Passaic Valley High School Expands Professional Development For Its Teaching Sta…
LITTLE FALLS, NJ – Passaic Valley Regional High School is in the process of expanding professional staff development for teachers this school year.
According to Dr. JoAnn Cardillo, superintendent, a blended model for staff development is in the works, beginning with the high school’s technology initiative.
“Teachers are providing professional development for peers on a variety of technology techniques in preparation for the ‘Bring Your Own Device’ initiative,” Cardillo said, as part of her superintendent’s report at the Sept. 26 Board of Education meeting. “We are embedding storytelling practices in specific English 11 classes, English 12 electives, a co-teaching English 12 class and one public speaking class.”
Cardillo added that the initiatives are made possible through the newest partnership grant through Storytelling Arts, Inc. a non-profit arts and education organization based in Princeton. Teachers receive a progressive approach on how to connect language arts, social studies and fine arts through story elements.
Last November, the high school was the site for Passaic Valley’s very first annual regional professional development day, where teachers from all three districts (Little Falls, Woodland Park and Totowa) joined the high school’s teachers in order to take part in learning progressive methods on how traditional storytelling can have a positive on classroom culture. The event was a collaborative project with the four superintendents in the region working together.
“The storytellers will model creative strategies for instruction that supports all learners,” she explained, adding that is is a three-year initiative.
Second Annual Regional Professional Development Day
Staff from the three sending districts, along with staff members of the high school, will attend the second annual regional professional development day on Nov. 8.
“We will meet at here at the high school and provide a variety of class offerings, which will be available to teachers as administrators,” Cardillo explained. “This year’s keynote speaker is Greg Festa, executive director of the New Jersey Education Computer Cooperative.”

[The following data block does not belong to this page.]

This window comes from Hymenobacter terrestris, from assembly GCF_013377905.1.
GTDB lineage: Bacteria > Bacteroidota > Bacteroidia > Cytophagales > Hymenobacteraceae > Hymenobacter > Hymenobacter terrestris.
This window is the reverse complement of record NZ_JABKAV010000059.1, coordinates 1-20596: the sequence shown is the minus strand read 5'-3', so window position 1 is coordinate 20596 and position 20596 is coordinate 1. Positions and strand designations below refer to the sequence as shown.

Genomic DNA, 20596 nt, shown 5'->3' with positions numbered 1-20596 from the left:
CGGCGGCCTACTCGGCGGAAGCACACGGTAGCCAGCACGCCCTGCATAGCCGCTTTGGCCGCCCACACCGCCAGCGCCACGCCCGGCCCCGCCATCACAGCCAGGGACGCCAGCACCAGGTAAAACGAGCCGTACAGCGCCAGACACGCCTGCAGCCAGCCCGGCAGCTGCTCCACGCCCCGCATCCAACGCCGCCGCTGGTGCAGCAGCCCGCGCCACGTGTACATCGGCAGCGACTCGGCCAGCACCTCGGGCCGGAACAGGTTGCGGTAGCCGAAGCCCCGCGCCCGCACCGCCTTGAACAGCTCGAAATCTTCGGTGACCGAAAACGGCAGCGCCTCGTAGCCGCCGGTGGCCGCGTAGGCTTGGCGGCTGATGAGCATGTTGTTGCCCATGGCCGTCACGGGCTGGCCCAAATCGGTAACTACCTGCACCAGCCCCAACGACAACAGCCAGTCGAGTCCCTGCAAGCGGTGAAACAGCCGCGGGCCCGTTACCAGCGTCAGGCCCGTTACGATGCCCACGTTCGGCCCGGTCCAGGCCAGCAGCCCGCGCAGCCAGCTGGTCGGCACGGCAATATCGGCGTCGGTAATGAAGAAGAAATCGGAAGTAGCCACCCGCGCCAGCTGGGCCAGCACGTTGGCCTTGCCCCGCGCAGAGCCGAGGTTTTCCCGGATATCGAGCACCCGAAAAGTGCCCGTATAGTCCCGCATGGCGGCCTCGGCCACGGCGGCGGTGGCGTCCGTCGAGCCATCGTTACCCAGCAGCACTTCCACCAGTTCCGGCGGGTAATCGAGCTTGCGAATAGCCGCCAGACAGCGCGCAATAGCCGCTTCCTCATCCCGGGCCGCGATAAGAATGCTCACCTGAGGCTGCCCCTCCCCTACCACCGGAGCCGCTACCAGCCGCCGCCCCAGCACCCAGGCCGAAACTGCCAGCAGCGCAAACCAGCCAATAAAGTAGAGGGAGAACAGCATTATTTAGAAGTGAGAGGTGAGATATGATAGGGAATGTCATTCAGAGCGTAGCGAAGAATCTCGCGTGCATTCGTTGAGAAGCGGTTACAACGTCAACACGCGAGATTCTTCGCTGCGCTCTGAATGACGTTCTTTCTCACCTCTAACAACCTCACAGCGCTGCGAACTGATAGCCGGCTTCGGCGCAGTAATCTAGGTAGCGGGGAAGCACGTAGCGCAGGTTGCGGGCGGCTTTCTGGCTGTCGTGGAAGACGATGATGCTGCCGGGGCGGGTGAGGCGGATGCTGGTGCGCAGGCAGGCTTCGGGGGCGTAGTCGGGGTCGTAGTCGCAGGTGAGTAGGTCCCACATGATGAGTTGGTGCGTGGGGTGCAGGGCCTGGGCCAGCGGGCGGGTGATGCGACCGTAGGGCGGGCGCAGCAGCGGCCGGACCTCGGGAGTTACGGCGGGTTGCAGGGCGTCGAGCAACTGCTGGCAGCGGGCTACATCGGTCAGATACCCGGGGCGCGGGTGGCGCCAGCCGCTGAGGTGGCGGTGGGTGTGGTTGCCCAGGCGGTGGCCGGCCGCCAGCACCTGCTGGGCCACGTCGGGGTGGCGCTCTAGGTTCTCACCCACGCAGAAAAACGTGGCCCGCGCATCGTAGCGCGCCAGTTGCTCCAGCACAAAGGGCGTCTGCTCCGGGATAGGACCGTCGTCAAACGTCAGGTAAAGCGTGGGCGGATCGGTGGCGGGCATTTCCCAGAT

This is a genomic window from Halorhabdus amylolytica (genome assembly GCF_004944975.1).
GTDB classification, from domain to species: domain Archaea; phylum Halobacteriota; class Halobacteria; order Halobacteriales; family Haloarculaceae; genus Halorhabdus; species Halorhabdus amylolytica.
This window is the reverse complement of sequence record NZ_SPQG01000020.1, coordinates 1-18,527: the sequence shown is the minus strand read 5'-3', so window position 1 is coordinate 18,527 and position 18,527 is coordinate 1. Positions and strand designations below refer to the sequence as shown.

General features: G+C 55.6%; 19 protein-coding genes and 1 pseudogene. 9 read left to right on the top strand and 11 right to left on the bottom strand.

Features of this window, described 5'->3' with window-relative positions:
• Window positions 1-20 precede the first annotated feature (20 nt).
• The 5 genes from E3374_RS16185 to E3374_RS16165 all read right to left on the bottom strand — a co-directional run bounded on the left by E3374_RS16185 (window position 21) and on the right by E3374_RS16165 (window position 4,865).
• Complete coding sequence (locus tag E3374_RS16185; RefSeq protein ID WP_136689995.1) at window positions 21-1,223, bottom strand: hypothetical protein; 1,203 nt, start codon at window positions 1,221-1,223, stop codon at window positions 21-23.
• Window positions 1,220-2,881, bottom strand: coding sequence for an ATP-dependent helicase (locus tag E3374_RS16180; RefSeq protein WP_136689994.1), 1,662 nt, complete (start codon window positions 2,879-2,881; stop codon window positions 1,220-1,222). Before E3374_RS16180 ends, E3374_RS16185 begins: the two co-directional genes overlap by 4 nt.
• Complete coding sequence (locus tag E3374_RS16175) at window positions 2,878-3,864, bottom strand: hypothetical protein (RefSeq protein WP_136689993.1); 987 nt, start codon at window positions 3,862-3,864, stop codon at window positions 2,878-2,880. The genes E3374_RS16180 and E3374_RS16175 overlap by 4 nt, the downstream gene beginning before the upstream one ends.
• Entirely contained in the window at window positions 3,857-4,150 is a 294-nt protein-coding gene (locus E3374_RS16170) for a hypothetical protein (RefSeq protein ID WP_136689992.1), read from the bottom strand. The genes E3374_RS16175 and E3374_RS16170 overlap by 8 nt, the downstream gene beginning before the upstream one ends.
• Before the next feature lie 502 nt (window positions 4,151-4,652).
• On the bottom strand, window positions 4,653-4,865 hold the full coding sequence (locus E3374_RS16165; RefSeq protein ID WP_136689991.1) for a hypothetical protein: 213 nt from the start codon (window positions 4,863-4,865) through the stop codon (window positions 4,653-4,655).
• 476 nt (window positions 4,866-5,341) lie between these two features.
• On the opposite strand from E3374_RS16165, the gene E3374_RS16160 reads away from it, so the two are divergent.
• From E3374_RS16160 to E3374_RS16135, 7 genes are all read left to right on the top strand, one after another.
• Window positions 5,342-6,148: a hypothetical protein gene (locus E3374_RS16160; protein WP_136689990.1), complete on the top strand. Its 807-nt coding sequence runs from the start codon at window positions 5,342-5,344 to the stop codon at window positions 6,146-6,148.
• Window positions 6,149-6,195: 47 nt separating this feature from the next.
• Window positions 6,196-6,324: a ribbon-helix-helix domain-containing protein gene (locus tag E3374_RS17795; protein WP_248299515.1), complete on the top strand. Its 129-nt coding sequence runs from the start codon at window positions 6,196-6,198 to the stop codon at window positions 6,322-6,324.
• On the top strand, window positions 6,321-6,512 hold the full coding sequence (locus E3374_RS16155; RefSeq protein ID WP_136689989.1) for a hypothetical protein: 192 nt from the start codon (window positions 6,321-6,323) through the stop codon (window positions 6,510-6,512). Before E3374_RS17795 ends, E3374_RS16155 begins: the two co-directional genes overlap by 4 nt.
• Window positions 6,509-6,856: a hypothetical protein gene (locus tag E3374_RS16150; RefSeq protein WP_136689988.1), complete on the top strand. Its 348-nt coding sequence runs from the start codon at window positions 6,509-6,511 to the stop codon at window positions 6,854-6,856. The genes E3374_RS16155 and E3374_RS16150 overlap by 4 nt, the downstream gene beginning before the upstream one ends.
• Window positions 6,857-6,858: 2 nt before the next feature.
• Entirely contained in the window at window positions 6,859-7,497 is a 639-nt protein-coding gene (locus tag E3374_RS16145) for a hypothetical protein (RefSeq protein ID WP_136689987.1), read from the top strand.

Cardillo said she meets regularly with the other superintendents of the facility’s sending districts – Dr. Michele Pillari of the Woodland Park School District, Patricia Capitelli of the Totowa School District, and Tracey Marinelli of the Little Falls School District – in order to ensure that all districts are in sync.
“We feel that professional development is key to the support we will need to give to our teachers as we ask them to adjust their practices to meet the needs of a 21st Century education,” Cardillo noted. “We meet regularly to support each other and to seek ways to assure that programs we develop moving forward are seamlessly connected to the work we need to do to assure that our students in all four district are well served.”
NJIT Teacher Training
The high school also has plans to send their Computer Aided Design teacher to New Jersey Institute of Technology, located in Newark, for a training in computer based design instruction to support the high school’s STEM initiatives, according to Cardillo. She added that the high school’s web design teacher is also taking a year-long course in the area of web design to get the latest techniques to bring to the classroom.